Asexuality is a part of the asexual spectrum, and is defined by a lack of sexual attraction. Asexual experiences may also include: not wanting to have sex, not being interested in sex, not experiencing a sex drive/libido, or being repulsed by sex. Sexual attraction is defined as the desire to have sex with, or otherwise perform sexual acts with, another specific person. For non-asexual people (allosexuals), sexual attraction is involuntary, and even occurs when someone doesn't know the other person (though one might not act on it). Asexual people do not have an innate desire to have sex with anyone. They might also feel disconnected from the idea of sex.
It is important to note the difference between asexuality and celibacy/abstinence. Those who are abstinent or celibate are not necessarily asexual; they may still experience sexual attraction but they choose not to act on it for moral or religious reasons. Asexuals do not experience sexual attraction, and they may or may not participate in sexual activities. Although some asexuals do not have sex, there are also many asexuals who do partake in sexual activities or are in sexual relationships. This could be for many reasons, such as their own pleasure, the pleasure of a partner, or to have children.
Being asexual does not mean that one is unable to experience romantic attraction. An asexual person can have any romantic orientation and some asexuals identify with a romantic orientation to specify who they're interested in romantically, if anyone. They often use prefixes like hetero-, homo-, bi-, pan-, etc. in front of the word romantic to describe who they experience romantic attraction to. For example, a person who is asexual heteroromantic is romantically attracted to people of another gender, but is not sexually attracted to them. Some asexuals are also aromantic, meaning that they also do not feel romantic attraction. People who are both asexual and aromantic may identify as aroace.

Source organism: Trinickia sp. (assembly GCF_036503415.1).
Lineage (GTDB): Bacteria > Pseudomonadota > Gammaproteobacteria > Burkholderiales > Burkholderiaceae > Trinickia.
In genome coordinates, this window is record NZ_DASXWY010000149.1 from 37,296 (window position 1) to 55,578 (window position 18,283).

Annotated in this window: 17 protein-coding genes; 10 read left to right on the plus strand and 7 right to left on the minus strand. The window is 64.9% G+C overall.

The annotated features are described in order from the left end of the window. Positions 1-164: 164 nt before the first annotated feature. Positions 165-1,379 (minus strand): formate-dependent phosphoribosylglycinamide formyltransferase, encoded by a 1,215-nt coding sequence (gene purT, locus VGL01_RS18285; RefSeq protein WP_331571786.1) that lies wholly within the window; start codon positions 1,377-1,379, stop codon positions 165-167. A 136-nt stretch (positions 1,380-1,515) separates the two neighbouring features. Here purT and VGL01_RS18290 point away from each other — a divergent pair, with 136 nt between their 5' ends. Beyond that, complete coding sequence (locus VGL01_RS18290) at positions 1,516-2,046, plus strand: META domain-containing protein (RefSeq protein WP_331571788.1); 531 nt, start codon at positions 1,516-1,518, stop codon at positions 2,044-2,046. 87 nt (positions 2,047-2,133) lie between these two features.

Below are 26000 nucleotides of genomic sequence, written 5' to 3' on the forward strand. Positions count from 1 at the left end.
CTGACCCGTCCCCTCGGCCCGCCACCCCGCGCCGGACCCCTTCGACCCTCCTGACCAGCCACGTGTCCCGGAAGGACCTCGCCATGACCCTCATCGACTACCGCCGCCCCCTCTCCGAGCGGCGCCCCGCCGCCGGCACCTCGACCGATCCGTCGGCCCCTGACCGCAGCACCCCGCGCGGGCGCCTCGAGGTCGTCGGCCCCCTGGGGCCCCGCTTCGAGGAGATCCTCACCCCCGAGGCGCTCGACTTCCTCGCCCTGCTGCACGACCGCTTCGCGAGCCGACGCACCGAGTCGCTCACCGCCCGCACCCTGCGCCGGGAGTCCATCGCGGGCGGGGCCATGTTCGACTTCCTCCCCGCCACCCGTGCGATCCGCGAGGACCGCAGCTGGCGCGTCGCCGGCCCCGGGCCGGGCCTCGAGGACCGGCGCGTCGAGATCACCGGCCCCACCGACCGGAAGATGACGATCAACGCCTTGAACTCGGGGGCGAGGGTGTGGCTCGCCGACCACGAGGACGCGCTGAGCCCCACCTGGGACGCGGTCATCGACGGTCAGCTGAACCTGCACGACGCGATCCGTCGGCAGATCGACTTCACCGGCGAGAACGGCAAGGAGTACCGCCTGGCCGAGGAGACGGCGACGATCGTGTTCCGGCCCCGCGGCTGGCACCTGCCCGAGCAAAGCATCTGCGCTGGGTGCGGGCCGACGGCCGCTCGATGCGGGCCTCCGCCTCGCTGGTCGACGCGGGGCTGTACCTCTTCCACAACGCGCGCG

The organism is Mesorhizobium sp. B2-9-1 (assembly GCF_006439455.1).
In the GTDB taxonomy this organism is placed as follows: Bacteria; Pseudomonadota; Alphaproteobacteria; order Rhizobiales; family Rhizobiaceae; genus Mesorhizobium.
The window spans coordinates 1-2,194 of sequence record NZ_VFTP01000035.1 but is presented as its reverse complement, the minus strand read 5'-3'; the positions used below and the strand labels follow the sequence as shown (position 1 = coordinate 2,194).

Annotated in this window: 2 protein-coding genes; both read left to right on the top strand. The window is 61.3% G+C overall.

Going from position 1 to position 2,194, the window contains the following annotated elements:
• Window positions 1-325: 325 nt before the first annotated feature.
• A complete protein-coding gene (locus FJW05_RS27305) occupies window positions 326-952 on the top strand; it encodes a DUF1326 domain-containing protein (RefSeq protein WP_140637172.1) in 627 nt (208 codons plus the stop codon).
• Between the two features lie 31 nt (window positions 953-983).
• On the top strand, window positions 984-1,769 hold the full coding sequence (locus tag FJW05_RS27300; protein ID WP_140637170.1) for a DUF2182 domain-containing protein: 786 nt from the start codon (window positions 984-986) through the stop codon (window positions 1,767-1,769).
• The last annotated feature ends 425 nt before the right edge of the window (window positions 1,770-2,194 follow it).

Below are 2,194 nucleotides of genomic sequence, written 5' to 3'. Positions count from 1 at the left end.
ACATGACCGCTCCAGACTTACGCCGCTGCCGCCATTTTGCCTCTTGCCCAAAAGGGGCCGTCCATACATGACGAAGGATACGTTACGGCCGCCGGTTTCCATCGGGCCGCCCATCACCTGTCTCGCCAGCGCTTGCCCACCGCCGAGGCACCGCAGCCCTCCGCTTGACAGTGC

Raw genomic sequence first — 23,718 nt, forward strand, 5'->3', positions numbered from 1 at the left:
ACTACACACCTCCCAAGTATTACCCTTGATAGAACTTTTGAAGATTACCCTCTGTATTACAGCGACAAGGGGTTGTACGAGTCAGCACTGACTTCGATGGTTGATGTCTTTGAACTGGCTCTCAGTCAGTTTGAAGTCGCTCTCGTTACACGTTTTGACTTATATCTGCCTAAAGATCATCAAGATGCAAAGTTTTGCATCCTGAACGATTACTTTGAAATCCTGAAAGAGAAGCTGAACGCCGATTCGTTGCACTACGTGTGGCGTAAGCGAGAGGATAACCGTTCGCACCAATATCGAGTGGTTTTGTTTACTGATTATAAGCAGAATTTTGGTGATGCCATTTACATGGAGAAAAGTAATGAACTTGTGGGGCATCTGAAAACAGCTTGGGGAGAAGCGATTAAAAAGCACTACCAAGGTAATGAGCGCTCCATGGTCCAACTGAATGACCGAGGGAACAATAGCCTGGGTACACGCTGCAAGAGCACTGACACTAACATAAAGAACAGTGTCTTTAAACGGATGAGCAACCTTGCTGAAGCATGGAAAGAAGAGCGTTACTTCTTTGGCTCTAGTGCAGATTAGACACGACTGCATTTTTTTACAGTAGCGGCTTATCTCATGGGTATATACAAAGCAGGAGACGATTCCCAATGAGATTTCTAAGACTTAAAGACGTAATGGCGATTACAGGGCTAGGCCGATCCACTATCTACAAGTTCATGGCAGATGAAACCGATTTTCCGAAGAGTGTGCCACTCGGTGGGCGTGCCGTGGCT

Sexual dispositions among asexual people can vary. Some asexuals may still have a sex drive despite not feeling sexual attraction to anyone. They may still masturbate, watch porn, or participate in sexual activities. Other asexual lack a sex drive, and some may be repulsed by the concept of sex. Terms like sex-repulsed, sex-indifferent, sex-favorable, or sex-ambivalent are commonly used to describe these feelings.
The term "asexual" can also be used as an umbrella term to describe someone on the asexual spectrum.
History[edit | edit source]